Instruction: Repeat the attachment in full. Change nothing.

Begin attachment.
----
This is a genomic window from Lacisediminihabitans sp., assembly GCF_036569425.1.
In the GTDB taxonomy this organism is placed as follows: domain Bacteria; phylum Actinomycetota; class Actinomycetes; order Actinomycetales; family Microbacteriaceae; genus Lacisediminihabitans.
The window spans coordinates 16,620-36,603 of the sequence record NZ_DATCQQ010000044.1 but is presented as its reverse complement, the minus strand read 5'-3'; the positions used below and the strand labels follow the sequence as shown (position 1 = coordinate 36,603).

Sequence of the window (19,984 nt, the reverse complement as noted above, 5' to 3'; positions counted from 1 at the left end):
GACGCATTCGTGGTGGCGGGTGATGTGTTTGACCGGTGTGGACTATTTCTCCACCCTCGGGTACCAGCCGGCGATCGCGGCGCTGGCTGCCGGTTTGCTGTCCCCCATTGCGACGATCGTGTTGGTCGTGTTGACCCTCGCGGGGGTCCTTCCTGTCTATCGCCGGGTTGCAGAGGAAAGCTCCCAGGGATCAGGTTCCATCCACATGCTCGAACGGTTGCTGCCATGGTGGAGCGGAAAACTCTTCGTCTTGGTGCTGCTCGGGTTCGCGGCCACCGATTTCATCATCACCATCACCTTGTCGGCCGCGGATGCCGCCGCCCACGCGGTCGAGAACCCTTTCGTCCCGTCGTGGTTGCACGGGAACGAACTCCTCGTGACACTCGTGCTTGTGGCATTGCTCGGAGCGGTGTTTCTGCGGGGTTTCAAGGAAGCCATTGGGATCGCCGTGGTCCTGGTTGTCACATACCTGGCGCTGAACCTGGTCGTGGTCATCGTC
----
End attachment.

This is a genomic window from Lacisediminihabitans sp., assembly GCF_036569425.1.
In the GTDB taxonomy this organism is placed as follows: domain Bacteria; phylum Actinomycetota; class Actinomycetes; order Actinomycetales; family Microbacteriaceae; genus Lacisediminihabitans.
The window spans coordinates 16,620-36,603 of the sequence record NZ_DATCQQ010000044.1 but is presented as its reverse complement, the minus strand read 5'-3'; the positions used below and the strand labels follow the sequence as shown (position 1 = coordinate 36,603).

Sequence of the window (19,984 nt, the reverse complement as noted above, 5' to 3'; positions counted from 1 at the left end):
GACGCATTCGTGGTGGCGGGTGATGTGTTTGACCGGTGTGGACTATTTCTCCACCCTCGGGTACCAGCCGGCGATCGCGGCGCTGGCTGCCGGTTTGCTGTCCCCCATTGCGACGATCGTGTTGGTCGTGTTGACCCTCGCGGGGGTCCTTCCTGTCTATCGCCGGGTTGCAGAGGAAAGCTCCCAGGGATCAGGTTCCATCCACATGCTCGAACGGTTGCTGCCATGGTGGAGCGGAAAACTCTTCGTCTTGGTGCTGCTCGGGTTCGCGGCCACCGATTTCATCATCACCATCACCTTGTCGGCCGCGGATGCCGCCGCCCACGCGGTCGAGAACCCTTTCGTCCCGTCGTGGTTGCACGGGAACGAACTCCTCGTGACACTCGTGCTTGTGGCATTGCTCGGAGCGGTGTTTCTGCGGGGTTTCAAGGAAGCCATTGGGATCGCCGTGGTCCTGGTTGTCACATACCTGGCGCTGAACCTGGTCGTGGTCATCGTC